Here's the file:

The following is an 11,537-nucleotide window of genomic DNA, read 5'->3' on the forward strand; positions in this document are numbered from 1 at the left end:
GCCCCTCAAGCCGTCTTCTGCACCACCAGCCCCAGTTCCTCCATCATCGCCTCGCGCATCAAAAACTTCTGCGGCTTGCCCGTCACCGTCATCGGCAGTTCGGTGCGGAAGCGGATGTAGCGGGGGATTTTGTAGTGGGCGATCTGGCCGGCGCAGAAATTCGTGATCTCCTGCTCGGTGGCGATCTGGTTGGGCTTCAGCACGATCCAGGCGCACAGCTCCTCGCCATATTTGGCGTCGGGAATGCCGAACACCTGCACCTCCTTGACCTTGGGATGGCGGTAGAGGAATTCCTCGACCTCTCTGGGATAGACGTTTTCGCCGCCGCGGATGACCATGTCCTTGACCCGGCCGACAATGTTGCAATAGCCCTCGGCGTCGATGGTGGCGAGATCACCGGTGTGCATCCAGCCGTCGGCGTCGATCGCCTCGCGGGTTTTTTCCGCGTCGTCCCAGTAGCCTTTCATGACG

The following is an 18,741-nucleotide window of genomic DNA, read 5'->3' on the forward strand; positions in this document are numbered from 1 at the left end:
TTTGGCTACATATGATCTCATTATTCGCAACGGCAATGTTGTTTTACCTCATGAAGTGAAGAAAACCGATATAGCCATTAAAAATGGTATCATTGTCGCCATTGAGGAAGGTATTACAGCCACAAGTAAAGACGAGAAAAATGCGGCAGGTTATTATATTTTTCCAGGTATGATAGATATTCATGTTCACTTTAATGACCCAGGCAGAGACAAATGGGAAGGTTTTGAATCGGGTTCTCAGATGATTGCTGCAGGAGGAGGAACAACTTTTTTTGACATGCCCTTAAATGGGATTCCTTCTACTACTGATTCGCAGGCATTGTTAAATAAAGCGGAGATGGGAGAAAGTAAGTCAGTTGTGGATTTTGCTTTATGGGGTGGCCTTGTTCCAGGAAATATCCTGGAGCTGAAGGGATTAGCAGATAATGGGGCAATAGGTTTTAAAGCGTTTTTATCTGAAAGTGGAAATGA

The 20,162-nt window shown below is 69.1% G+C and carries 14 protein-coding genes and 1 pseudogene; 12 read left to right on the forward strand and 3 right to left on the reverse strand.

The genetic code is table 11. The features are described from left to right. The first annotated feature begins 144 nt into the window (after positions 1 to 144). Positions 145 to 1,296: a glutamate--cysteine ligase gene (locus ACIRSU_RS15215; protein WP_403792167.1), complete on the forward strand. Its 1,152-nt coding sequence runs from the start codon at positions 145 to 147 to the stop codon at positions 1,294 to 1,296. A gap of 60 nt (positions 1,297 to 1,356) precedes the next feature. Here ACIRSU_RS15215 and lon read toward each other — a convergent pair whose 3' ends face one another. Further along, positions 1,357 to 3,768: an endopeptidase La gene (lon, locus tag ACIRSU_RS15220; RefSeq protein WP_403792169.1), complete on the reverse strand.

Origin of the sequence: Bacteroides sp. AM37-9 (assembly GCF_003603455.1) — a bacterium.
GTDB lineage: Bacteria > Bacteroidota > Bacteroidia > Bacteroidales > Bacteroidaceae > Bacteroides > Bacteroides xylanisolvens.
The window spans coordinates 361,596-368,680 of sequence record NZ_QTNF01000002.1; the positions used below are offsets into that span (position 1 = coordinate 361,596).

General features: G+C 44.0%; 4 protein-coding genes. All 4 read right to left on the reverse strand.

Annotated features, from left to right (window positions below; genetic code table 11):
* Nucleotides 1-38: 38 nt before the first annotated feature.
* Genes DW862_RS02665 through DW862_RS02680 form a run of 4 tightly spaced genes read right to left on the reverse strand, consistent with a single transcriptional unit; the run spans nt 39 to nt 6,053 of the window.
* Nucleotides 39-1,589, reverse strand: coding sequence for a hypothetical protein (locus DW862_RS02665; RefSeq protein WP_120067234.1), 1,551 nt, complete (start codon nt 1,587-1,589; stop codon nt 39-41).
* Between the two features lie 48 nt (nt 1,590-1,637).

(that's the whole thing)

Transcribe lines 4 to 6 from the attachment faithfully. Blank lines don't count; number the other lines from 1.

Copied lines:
TTTGGCTACATATGATCTCATTATTCGCAACGGCAATGTTGTTTTACCTCATGAAGTGAAGAAAACCGATATAGCCATTAAAAATGGTATCATTGTCGCCATTGAGGAAGGTATTACAGCCACAAGTAAAGACGAGAAAAATGCGGCAGGTTATTATATTTTTCCAGGTATGATAGATATTCATGTTCACTTTAATGACCCAGGCAGAGACAAATGGGAAGGTTTTGAATCGGGTTCTCAGATGATTGCTGCAGGAGGAGGAACAACTTTTTTTGACATGCCCTTAAATGGGATTCCTTCTACTACTGATTCGCAGGCATTGTTAAATAAAGCGGAGATGGGAGAAAGTAAGTCAGTTGTGGATTTTGCTTTATGGGGTGGCCTTGTTCCAGGAAATATCCTGGAGCTGAAGGGATTAGCAGATAATGGGGCAATAGGTTTTAAAGCGTTTTTATCTGAAAGTGGAAATGA

The 20,162-nt window shown below is 69.1% G+C and carries 14 protein-coding genes and 1 pseudogene; 12 read left to right on the forward strand and 3 right to left on the reverse strand.

The genetic code is table 11. The features are described from left to right. The first annotated feature begins 144 nt into the window (after positions 1 to 144). Positions 145 to 1,296: a glutamate--cysteine ligase gene (locus ACIRSU_RS15215; protein WP_403792167.1), complete on the forward strand. Its 1,152-nt coding sequence runs from the start codon at positions 145 to 147 to the stop codon at positions 1,294 to 1,296. A gap of 60 nt (positions 1,297 to 1,356) precedes the next feature. Here ACIRSU_RS15215 and lon read toward each other — a convergent pair whose 3' ends face one another. Further along, positions 1,357 to 3,768: an endopeptidase La gene (lon, locus tag ACIRSU_RS15220; RefSeq protein WP_403792169.1), complete on the reverse strand.